Anyone who knows me, or reads my blog, knows that I don’t just love gin; I love the stories behind gin too. Where, why and how it’s made. What first inspired its makers. I suppose you could call it the origin story. Today’s tale is a little different; for this time the gin has been created to enable the true story to take place.
Next summer twelve ocean rowers will attempt to navigate, by human-power alone, the Northwest Passage; the 2000-mile sea route from Greenland’s Baffin Bay, through the Canadian Arctic archipelago, to the Alaskan coast. It is described as the “Last Great First”, and Northwest Passage Expedition Gin has been launched to raise funds for the trip (such as covering logistics and provisioning the boats) which are much needed in light of the current climate where sponsorship is hard to secure, and to raise awareness of climate change and ocean conservation in the process.
But this gin isn’t just a fundraising mission, there is authenticity in its creation too. The search for the Northwest Passage began in the 15th century and has a long association with the Orkney Islands. Britain’s explorers would leave London travelling up the east coast before stopping in Orkney, to stock up with food, water and men. Then, in the 1850s, it was Orcadian John Rae, an employee of the Hudson’s Bay Company, who discovered the Rae Straight; the last link that made the Northwest Passage navigable. So it is only fitting that the gin is distilled at The Orkney Distillery (home to Kirkjuvagr – one of my top ten gins of 2017) using botanicals from the shores of Orkney and Canada’s Hudson Bay.
Alongside juniper, coriander, lemon peel and liquorice, Northwest Passage Expedition Gin features borage, meadowsweet, roses, angelica, calamondin (a bitter orange fruit described as a cross between a kumquat and a mandarin) and sugar kelp harvested from the western shores of Orkney. Furthermore, the water is sourced from Login’s Well, the same spring that supplied the ships of the Hudson Bay Company, as well as the voyages of Captain Cook and Sir John Franklin.
As soon as I opened the bottle I was intrigued. The nose is bold, rounded and quite traditional, with a reassuring hit of juniper and bright lifted citrus notes. The sharp citrus struck me first on the palate but was followed up with floral notes – reminiscent of dried rose petals – before the spirit turned drier and more spicy mid-palate. Pleasingly, juniper is very much present too. And then there’s an intriguing touch of salinity from the sugar kelp on the medium length finish, connecting the spirit back to its birthplace and the sea. A smooth gin with a pleasing mouthfeel this is delicious, well balanced and nicely rounded with no hint of heat or alcohol burn even when sipped neat. Traditional but with a lovely point of difference, as well as a great cause, this is definitely a contender for my top ten this year!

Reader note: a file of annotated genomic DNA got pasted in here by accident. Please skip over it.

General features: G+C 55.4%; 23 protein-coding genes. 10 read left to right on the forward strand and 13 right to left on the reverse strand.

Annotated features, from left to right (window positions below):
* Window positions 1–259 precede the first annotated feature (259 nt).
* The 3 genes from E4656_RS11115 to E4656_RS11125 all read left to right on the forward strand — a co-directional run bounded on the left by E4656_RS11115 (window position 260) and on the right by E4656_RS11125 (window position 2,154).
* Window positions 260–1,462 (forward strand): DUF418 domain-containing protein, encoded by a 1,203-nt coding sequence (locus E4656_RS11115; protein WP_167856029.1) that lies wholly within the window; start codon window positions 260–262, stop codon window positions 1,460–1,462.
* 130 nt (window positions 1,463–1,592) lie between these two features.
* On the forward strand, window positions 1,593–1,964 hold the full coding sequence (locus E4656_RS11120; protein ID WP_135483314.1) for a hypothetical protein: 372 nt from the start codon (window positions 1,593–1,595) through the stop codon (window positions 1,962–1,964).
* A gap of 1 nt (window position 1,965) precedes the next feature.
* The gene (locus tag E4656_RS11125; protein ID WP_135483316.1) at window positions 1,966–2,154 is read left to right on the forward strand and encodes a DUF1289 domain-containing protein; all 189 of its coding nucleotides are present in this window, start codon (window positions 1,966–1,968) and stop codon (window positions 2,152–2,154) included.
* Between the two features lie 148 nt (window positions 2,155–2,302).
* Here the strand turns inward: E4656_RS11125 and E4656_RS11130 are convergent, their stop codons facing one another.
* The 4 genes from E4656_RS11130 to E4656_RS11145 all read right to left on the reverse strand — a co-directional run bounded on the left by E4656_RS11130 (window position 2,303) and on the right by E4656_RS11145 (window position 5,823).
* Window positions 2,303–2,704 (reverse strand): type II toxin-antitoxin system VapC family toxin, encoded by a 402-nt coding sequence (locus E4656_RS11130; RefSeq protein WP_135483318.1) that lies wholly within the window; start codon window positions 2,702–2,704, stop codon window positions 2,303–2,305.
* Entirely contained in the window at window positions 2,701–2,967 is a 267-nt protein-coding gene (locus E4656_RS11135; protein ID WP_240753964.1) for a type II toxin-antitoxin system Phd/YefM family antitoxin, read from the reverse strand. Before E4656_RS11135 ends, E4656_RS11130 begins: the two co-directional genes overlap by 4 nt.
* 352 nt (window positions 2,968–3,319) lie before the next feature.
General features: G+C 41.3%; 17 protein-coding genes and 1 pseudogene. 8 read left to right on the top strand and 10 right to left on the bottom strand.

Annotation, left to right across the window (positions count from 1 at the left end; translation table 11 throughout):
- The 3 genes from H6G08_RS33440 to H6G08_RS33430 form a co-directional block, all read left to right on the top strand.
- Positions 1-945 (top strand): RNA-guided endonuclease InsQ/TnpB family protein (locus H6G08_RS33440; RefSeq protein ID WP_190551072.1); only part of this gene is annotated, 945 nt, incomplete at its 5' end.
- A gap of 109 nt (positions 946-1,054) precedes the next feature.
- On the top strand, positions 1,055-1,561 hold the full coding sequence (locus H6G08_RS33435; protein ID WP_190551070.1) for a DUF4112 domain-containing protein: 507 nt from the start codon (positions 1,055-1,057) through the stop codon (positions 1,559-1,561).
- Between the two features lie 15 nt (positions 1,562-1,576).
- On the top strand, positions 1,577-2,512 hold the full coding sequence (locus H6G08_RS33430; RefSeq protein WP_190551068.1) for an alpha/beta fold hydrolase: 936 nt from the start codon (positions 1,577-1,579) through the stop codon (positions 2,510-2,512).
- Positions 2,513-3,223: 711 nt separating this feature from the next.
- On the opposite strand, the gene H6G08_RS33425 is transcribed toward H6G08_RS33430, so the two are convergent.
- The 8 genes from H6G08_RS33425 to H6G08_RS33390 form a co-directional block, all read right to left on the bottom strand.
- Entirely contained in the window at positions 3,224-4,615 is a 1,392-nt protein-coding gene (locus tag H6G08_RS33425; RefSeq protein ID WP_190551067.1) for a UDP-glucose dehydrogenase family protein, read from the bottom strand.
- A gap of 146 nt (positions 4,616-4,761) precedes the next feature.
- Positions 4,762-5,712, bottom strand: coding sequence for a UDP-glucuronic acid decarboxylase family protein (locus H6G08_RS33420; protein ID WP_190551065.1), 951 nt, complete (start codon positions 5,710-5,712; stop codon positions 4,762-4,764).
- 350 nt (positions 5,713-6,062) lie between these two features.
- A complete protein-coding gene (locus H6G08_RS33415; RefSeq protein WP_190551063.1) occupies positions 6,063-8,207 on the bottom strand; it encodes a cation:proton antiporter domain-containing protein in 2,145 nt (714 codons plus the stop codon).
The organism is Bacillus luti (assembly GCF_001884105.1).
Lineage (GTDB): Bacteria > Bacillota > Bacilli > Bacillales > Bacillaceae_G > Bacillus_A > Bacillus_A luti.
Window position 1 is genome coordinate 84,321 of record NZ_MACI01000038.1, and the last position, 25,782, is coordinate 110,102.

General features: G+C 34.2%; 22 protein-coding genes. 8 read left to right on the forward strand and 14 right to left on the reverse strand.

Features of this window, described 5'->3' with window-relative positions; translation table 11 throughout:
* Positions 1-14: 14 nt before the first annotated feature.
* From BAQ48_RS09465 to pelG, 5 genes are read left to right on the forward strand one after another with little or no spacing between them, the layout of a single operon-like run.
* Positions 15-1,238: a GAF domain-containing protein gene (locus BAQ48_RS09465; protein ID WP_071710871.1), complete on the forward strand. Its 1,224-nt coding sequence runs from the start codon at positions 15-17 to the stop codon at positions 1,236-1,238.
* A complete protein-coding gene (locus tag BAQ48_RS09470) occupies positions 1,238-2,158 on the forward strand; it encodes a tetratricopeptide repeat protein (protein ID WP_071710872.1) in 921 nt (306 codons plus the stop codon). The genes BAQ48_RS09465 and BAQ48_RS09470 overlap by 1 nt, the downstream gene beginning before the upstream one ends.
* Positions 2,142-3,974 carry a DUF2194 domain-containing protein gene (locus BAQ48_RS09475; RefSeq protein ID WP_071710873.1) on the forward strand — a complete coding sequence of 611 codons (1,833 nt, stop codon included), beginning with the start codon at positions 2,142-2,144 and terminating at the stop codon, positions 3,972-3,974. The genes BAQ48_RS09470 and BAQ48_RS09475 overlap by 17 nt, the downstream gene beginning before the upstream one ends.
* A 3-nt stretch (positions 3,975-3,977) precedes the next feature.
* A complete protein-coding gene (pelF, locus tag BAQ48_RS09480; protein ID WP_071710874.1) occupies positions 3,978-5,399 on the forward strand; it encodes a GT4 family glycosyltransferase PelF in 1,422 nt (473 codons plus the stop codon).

Recommended mixers for Northwest Passage Expedition Gin include Fever-Tree Mediterranean Tonic water and ginger beer so, naturally, I had to try both. I hadn’t had Artisan Drinks’ Fiery Ginger Beer before and was really impressed with it, but I have to maintain my stance that I rarely find ginger beer brings much to gin, all too often overpowering its more delicate flavours. Tonic however, is always a winner with me! I tried Northwest Passage Expedition Gin with both Mediterranean and Indian tonic and both worked really well. I was less sure about the suggested thyme garnish which, for me, overemphasised the more savoury notes in the gin so I might play around with that but, with a gin this good, that will certainly be a pleasure. I suspect it might work well in a shorter serve too; an ice-cold martini would really allow the gin to sing.
So back to the expedition, which is stunningly screen-printed on the gin bottle with the Northwest Passage highlighted in gold against an aerial view of the Arctic circle. Beyond being a challenge of human endurance (the crew will row in continuous shifts – two hours on, two hours off – for approximately two months), it is also an environmental mission. The team want to discover if the landscape is passable in summer, as it may well be due to rising temperatures, and will also be collecting data regarding salination, water temperatures, currents and microplastics for UK scientists while en route.
If this has sparked your curiosity, you’ll be pleased to hear a film crew will be accompanying the explorers and producing a documentary of the whole trip, including the making of the gin. Post-expedition, the team hope the gin will continue to be sold to raise funds for the Big Blue Ocean Cleanup – a charity and research centre for plastic pollution – but if this has whet your appetite I suggest you pick up a bottle and support the expedition today!
Purchase Northwest Passage Gin here (affiliate link) at £39.95 for 70cl (42% ABV).
With thanks to Mark Agnew, one of the expedition’s twelve-member team, for sending me a complimentary bottle of Northwest Passage Expedition Gin.